IMDb > All's Well That Ends Well (1981) (TV)

All's Well That Ends Well (1981) (TV) More at IMDbPro »


Overview

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7.1/10   99 votes »
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Up 29% in popularity this week. See why on IMDbPro.
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View company contact information for All's Well That Ends Well on IMDbPro.
Release Date:
4 January 1981 (UK) See more »
Genre:
Plot:
Helena loves Bertram, but he's of noble birth, while she's just a doctor's daughter. But Bertram is at the court of the King of France... See more » | Add synopsis »
Awards:
1 win See more »
User Reviews:
Too reverential by half See more (7 total) »

Cast

  (in credits order) (complete, awaiting verification)

Celia Johnson ... Countess of Rousillon

Ian Charleson ... Bertram

Michael Hordern ... Lafeu
Angela Down ... Helena

Peter Jeffrey ... Parolles
Kevin Stoney ... Rinaldo

Donald Sinden ... King of France

Robert Lindsay ... Captain Dumain

Dominic Jephcott ... Captain Dumain

Paul Brooke ... Lavache

James Simmons ... Bachelor
John Segal ... Bachelor

Peter Sands ... Bachelor
Yves Aubert ... Bachelor
Terence McGinity ... First Gentleman
Max Arthur ... Second Gentleman

Rosemary Leach ... Widow of Florence

Pippa Guard ... Diana
Joolia Cappleman ... Mariana
Nickolas Grace ... The Soldier

Valentine Dyall ... The Astringer

Directed by
Elijah Moshinsky 
 
Writing credits
(in alphabetical order)
Giovanni Boccaccio  story (uncredited)
William Shakespeare  play

Produced by
Jonathan Miller .... producer
Joseph Papp .... producer
 
Original Music by
Stephen Oliver 
 
Film Editing by
Graham Taylor 
 
Production Design by
David Myerscough-Jones 
 
Costume Design by
Colin Lavers 
 
Makeup Department
Suzan Broad .... makeup artist
 
Sound Department
Derek Miller-Timmins .... sound
 
Camera and Electrical Department
Jim Atkinson .... senior camera operator
John Summers .... lighting technician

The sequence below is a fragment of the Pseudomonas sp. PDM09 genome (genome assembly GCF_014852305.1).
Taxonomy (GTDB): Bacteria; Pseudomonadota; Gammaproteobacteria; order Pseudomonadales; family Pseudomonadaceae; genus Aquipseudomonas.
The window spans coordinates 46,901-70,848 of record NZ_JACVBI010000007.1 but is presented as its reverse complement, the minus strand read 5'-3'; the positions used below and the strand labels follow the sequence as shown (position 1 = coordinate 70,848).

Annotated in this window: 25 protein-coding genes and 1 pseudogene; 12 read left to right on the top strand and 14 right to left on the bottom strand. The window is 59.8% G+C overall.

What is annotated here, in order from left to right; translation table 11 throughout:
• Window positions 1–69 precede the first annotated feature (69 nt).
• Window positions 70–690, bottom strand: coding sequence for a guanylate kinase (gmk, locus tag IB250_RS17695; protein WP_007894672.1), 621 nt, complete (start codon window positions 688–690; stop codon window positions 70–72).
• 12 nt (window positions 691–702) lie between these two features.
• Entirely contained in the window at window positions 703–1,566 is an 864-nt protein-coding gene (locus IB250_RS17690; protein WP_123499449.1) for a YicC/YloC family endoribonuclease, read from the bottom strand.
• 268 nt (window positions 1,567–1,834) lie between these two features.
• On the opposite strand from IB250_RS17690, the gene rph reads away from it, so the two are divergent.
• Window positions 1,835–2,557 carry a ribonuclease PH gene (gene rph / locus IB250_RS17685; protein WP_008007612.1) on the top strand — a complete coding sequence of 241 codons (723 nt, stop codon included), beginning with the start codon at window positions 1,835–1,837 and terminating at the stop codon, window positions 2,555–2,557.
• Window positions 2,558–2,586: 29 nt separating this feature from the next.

Other crew
Eleanor Fazan .... choreographer
David Snodin .... script editor
John Wilders .... literary consultant
 
Crew believed to be complete


Production CompaniesDistributors

Additional Details

Also Known As:
"The Complete Dramatic Works of William Shakespeare: All's Well That Ends Well" - USA (video title)
See more »
Runtime:
Greece:141 min
Country:
Language:
Color:
Aspect Ratio:
1.33 : 1 See more »
Sound Mix:
Certification:

Did You Know?

Trivia:
Director Elijah Moshinsky composed many of the shots as live action replicas of the paintings of Johannes Vermeer.See more »
Movie Connections:
Version of All's Well That Ends Well (1968) (TV)See more »

FAQ

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1 out of 6 people found the following review useful.
Too reverential by half, 29 August 2010
Author: kmoh-1 from United Kingdom

In a sense, there has been too much effort and taste lavished on a problem play that is a long way short of Shakespeare's best. The Vermeer interiors and Rembrandt references look a treat, but (as well as being anachronistic by half a century) add weight where there is little in the text. A number of the performances do the same, including Angela Down's magnificent Helena, and Paul Brooke's Lavache, the least clownish, and most accountant-like, clown one could possibly hope to meet.

The problem is that if the play is read as a piece with serious psychological points to make and where motivation may be complex but remains explicable, then it is a hard play to watch. Bertram is a distinctly unappealing husband (Ian Charleson's performance does not find hidden depths) for a strong character such as Helena. The tormenting of Parolles by Bertram and his friends can be dismissed as Elizabethan knockabout, unless the treatment is highly realistic, in which case - as in this production - it looks like torture. The attempted seduction of Diana can be farcical, with the clever comedic logic of the rings and the pregnancy, but here seems simply unpleasant.

Donald Sinden's King is the sort of eye-rolling ham performance that will make sense of this play, but amidst the restraint he falls rather flat.

The stand-out performance is Celia Johnson's Countess, a lovely role brilliantly played. She is not the butt of any jokes, and so can be played tenderly. As with Sinden, the older style of acting suits the material. Sometimes, for example during the Florentine scenes, one aches for Johnson to be on screen.

It's not awful, just very much the wrong style, like filming St Trinians in the style of Cathy Come Home.

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